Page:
Pring: There was a time where there wasn’t a tick box for games companies in Wales with regards to different avenues of support from starting a business to game funding.
It’s been a long process lobbying the politicians and Welsh Government to acknowledge the growing Welsh games industry but I’m glad to say they have listened and the game industry is recognised, and there is support for digital companies now.
Although we are growing slowly, the biggest handbrake on growth is access to early-stage finance.Chris Payne
Also this year we actually had the first ever standalone Wales Stand at the GDC San Francisco which was a big step forward.
It’s still a work in progress though and as politicians and governments change so does the focus on what industries they support, so it’s important we keep lobbying so the momentum of the emergence of the games industry in Wales isn’t lost in a re-shuffle.
Also, another challenge not just for the Welsh games industry but for the global games industry is saturation.
You could argue making games is the easy bit these days and even getting them to market.
The big problem is that there are too many titles being released every week, so it’s harder to get visibility and ultimately selling games to create a sustainable business becomes harder.
I always get asked with my publishing hat on what’s the best time to release a game and my answer is always yesterday!
Payne: Although we are growing slowly, the biggest handbrake on growth is access to early-stage finance.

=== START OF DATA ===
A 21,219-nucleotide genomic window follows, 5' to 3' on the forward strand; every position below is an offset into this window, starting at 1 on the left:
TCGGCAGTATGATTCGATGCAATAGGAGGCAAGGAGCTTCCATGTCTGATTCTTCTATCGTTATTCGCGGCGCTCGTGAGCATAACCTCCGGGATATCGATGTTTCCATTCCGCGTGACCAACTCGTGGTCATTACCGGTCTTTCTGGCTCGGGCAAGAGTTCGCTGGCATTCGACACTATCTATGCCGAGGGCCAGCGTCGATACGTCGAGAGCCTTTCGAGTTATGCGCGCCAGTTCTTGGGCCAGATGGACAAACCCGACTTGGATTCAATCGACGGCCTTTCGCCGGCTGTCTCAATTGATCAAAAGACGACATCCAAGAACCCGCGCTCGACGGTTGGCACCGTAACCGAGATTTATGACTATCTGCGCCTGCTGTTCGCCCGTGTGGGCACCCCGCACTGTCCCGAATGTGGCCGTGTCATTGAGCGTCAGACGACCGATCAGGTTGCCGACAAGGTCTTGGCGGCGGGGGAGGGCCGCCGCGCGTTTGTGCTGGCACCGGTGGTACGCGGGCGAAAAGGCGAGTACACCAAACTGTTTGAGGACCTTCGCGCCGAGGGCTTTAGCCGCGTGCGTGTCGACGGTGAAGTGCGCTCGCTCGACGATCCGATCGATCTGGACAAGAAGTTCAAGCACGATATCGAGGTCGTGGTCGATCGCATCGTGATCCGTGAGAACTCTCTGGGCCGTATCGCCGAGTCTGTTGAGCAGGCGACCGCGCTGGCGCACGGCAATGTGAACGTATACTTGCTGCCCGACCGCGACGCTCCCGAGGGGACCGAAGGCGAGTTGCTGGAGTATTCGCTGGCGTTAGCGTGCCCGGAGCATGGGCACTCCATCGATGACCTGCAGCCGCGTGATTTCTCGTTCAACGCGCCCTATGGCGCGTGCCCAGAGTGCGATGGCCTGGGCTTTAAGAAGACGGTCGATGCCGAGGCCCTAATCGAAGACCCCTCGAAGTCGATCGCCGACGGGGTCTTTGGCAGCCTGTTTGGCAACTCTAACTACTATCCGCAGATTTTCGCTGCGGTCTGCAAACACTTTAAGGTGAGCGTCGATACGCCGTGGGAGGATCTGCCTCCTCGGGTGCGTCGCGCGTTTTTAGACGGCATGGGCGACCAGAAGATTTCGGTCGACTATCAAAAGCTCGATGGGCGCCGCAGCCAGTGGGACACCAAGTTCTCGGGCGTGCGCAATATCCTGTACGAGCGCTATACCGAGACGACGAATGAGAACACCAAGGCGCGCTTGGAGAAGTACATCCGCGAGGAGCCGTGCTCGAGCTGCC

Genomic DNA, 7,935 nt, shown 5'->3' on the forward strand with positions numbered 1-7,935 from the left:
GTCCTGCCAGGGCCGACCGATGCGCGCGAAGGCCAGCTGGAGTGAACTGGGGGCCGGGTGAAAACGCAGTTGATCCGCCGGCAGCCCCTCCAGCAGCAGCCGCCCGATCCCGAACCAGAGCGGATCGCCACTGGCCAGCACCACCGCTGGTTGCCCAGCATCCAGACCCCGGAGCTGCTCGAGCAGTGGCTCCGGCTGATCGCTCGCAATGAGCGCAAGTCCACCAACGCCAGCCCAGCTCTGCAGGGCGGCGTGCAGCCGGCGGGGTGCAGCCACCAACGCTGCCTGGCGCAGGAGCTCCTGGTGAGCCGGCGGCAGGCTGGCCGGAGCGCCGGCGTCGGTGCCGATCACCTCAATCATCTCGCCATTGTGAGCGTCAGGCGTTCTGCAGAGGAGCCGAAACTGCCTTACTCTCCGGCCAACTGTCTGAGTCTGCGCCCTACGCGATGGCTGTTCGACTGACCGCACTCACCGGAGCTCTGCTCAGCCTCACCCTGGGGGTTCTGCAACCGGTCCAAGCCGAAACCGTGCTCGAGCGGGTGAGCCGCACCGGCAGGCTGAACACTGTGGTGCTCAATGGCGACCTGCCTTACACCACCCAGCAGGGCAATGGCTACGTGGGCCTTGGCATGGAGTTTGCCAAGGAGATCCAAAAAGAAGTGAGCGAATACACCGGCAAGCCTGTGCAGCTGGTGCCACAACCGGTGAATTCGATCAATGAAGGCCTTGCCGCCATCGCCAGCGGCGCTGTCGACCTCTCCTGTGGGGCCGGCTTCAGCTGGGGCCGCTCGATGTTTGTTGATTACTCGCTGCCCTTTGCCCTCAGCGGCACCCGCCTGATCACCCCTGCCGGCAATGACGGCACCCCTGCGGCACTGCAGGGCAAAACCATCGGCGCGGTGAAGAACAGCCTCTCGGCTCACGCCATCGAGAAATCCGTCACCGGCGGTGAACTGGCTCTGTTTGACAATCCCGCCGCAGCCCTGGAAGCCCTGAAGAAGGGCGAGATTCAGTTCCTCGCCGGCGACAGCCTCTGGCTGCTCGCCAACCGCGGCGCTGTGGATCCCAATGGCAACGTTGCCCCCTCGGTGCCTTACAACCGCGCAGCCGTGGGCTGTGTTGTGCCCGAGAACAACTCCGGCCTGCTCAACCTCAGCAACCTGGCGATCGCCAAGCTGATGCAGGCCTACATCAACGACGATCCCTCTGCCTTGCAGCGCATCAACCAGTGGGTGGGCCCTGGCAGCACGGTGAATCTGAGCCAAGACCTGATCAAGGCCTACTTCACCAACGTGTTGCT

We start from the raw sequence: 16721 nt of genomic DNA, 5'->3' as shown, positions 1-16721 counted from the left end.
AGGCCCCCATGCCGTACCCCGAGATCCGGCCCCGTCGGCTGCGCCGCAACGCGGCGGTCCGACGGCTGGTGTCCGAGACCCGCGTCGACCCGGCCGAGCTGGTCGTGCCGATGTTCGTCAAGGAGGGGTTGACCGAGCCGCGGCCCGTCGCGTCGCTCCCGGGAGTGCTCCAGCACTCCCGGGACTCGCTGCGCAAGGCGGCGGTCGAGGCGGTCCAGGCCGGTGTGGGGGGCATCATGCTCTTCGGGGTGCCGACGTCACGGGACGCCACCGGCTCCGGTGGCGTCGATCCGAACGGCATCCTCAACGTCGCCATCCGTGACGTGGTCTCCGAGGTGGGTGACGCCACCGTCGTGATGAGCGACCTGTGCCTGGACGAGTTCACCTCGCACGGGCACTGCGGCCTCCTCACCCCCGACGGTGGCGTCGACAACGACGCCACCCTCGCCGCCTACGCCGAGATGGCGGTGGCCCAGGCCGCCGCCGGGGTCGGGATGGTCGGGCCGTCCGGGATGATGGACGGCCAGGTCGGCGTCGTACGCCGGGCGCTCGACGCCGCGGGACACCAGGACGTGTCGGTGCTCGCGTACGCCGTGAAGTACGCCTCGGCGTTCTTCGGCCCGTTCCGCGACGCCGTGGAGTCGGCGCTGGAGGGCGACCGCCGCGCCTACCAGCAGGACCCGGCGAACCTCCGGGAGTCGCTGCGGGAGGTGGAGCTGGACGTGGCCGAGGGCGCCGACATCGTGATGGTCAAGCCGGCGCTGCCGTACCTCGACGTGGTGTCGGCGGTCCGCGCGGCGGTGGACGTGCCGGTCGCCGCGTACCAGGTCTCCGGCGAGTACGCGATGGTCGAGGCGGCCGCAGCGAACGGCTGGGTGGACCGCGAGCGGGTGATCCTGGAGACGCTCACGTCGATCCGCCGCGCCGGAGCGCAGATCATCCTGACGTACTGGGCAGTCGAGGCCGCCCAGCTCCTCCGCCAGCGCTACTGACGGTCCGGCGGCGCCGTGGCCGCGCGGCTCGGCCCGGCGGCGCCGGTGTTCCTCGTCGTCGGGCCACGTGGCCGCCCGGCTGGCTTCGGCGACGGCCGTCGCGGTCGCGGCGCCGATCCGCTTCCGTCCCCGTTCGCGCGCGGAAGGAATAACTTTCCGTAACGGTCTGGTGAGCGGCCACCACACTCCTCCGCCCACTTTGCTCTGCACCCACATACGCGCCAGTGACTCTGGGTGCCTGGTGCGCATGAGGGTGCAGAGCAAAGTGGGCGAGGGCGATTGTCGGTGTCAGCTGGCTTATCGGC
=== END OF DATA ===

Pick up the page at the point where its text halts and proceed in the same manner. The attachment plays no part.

For start-ups, small grants or loans in the £25K to £50K range would allow them to get a product to market and begin the process of bootstrapping themselves into a successful business.
A lot of government support is targeted at job creation, which encourages small companies to take on a bigger salary commitment than they can support in the long-term. Revenue first, then growth.
How is Brexit affecting your company?
Banner: It’s too early to know the impact of Brexit for our company at the moment. The only impact we’ve experienced so far has been positive though.
As we are a publisher, we receive the majority of our payments in dollars and euros. After the initial Brexit announcement the value of the pound dropped which meant we actually made a lot more money in the conversion process at that time.
That is a short-term positive though and the reality is that whatever the impact, we have to evolve with the economic landscape which is in front of us, basically just get on with it and look for the opportunities it presents.